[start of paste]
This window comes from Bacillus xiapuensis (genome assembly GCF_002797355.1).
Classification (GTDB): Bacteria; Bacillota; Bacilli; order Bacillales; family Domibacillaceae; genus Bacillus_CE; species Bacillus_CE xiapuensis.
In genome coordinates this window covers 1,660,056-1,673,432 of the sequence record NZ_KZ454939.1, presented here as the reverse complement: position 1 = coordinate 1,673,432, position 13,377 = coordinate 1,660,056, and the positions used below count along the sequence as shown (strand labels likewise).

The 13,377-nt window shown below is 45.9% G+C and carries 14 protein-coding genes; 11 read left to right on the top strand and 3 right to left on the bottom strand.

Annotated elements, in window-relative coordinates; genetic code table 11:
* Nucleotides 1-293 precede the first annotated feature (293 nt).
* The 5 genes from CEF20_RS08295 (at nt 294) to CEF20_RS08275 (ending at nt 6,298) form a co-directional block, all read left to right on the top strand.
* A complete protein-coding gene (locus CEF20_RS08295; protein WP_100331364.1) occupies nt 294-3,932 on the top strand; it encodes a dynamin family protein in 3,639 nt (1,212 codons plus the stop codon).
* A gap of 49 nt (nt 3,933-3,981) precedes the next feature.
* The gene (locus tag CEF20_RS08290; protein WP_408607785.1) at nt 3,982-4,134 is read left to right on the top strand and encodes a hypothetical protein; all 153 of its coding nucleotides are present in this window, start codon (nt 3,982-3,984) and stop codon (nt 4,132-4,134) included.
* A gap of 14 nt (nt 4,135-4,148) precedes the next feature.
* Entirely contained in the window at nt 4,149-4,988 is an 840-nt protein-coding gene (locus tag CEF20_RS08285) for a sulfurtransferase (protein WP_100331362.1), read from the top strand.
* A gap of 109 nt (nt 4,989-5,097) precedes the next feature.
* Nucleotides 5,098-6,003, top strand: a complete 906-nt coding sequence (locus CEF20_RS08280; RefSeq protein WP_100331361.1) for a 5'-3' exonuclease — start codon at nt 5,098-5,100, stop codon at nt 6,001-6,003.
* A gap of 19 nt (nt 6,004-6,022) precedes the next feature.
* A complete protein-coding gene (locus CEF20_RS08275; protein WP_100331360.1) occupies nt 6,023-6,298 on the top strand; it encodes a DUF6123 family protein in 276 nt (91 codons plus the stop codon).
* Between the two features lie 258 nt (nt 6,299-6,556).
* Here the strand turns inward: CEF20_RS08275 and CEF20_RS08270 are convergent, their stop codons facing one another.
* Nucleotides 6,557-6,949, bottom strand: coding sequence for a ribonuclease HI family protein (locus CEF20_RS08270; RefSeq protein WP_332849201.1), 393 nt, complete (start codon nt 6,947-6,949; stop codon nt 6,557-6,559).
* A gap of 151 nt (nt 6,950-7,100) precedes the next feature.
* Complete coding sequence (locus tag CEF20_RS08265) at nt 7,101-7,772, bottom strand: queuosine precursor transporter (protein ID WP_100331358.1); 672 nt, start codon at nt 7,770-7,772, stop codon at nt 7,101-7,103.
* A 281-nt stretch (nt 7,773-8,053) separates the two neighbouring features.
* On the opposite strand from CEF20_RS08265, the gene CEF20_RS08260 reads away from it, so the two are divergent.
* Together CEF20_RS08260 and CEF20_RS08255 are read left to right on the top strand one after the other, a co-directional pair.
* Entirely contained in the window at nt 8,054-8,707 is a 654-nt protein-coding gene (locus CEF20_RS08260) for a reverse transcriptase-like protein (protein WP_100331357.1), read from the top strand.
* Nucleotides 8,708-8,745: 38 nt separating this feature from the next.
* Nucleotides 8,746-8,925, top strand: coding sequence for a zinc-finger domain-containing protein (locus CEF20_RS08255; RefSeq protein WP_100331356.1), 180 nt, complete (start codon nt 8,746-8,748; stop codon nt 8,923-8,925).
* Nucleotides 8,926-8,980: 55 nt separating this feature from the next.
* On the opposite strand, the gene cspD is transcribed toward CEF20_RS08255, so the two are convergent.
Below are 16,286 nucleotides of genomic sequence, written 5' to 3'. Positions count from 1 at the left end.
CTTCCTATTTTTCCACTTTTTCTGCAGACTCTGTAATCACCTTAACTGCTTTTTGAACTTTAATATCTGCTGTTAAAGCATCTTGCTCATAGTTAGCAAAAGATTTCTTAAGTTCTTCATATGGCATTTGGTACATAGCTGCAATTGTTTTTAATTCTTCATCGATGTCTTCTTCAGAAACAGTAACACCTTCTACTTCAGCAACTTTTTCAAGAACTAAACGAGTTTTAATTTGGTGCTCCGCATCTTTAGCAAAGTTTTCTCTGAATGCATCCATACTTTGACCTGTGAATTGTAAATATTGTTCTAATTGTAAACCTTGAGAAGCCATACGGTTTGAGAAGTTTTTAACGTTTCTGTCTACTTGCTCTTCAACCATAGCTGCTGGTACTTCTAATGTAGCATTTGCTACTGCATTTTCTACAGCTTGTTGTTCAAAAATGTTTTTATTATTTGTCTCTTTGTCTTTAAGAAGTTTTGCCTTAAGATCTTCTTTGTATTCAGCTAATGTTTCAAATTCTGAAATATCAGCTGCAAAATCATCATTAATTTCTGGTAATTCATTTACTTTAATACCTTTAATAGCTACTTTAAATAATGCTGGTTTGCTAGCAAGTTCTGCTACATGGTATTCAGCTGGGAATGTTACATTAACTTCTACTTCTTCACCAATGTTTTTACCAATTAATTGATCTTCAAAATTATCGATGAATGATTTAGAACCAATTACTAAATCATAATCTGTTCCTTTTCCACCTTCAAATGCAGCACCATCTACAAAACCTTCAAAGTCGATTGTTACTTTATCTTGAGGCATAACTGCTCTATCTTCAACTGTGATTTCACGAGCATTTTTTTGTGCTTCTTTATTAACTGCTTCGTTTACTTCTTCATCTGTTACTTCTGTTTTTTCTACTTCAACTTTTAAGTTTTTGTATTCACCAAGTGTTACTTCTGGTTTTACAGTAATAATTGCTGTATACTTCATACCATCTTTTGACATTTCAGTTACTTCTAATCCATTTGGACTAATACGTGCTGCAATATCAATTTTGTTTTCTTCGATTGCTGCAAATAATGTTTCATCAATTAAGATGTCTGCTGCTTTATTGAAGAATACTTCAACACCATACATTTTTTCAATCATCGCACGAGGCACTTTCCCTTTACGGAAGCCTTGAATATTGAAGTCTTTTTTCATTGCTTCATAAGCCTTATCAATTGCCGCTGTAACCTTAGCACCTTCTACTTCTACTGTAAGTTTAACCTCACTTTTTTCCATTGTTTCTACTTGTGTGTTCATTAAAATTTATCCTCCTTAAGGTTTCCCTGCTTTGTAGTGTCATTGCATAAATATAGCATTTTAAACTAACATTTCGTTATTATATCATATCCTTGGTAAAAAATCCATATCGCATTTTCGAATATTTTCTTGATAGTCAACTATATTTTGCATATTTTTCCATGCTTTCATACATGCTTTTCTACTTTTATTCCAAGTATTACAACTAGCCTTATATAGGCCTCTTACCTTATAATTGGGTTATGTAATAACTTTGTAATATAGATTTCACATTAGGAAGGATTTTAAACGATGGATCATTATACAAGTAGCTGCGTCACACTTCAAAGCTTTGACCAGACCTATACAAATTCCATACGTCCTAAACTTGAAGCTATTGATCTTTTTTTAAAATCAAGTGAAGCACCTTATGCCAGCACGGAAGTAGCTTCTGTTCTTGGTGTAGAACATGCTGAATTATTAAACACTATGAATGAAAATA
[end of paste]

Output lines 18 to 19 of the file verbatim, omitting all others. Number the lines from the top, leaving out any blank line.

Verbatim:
* Here the strand turns inward: CEF20_RS08275 and CEF20_RS08270 are convergent, their stop codons facing one another.
* Nucleotides 6,557-6,949, bottom strand: coding sequence for a ribonuclease HI family protein (locus CEF20_RS08270; RefSeq protein WP_332849201.1), 393 nt, complete (start codon nt 6,947-6,949; stop codon nt 6,557-6,559).